Every child is an artist. The problem is how to remain an artist once we grow up. -- Pablo Picasso
June 11th is the 10 year anniversary of my blog. Really?! June 11, 2006. I started my blog to record my creative process. Along the way it has done just that, as well as delve into my love of teaching art, and more recently becoming a DIY craft blog and now a bit more on cooking because of my change in my diet. The blog has become a bit of a journal and also a bit of letter writing to myself into the future.
Have you ever noticed that our earlier-selves know our future selves far more than we realize at the time?
I read recently of a professor who told his ceramic students that half would be graded on the quantity of work they made, while the other half would be graded on the quality of one piece. Those who were assigned the making of the perfect piece failed. They spent their entire time worrying over each detail, bogged by discussion of the cultural implications of their chosen material. Those who made for the sake of making arrived at work that became suffused with meaning. They had allowed discoveries to happen. By preventing self censorship from negating production, they could whittle away at an idea until it began to take shape. Delight came as much from the act of making as it did from the final product.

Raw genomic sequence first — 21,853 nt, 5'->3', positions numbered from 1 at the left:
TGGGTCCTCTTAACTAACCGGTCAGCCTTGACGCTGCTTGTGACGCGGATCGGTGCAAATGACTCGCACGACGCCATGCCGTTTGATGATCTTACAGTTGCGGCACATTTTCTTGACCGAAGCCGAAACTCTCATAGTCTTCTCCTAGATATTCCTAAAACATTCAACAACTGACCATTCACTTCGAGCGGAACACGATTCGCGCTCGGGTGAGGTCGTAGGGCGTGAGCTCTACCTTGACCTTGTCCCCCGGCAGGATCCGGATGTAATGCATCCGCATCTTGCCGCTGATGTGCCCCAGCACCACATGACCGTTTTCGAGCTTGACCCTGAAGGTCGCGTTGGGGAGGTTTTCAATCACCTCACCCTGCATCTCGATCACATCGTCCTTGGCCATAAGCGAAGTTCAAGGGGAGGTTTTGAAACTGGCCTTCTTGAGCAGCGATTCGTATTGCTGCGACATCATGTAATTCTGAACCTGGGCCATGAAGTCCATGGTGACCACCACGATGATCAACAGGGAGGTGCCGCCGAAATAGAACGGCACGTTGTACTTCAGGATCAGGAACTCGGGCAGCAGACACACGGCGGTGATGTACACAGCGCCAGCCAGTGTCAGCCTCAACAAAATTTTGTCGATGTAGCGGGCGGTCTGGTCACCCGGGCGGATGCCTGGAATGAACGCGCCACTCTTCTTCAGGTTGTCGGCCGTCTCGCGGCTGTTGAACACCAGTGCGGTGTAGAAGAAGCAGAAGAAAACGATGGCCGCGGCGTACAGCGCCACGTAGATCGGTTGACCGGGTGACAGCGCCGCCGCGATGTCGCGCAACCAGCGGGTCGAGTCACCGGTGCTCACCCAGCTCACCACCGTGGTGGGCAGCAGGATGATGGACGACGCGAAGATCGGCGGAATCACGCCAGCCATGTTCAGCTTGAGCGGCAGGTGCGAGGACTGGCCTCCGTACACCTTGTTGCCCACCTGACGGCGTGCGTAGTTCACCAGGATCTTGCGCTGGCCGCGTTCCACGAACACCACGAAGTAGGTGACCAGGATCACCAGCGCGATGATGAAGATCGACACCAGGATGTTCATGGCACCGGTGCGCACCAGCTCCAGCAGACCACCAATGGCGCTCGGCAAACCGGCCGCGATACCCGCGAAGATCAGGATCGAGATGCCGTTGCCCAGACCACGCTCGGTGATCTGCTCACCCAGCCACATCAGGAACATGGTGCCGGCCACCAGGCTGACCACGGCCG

I want to make for the sake of making, letting each piece of work act as a point on a map toward the next discovery.
These words were from one of my earliest posts. June 12, 2006. I still feel this way. I have joy in making for the sake of making. It's that creative adventure, a thrill and a struggle until the end of the piece. For the past few months I've been struggling to figure out the next direction of my work. I was overthinking it. I had to just jump in and start making. The making will lead me down the path. While looking at exhibition calls, I didn't have recent work to submit, work made within the past three years. With that in mind, I knew I had to get cracking. Make for the sake of making and just trust that a cohesive body of work will emerge.
So here is the start into the future. Ta da!
The images at the top are the 4th collection in the Facebook challenge. They are part of a series called Pattern Play and delve into a review of the microscopic patterns, real and imagined that lurk below our skin. Photo credit: Larry Sanders.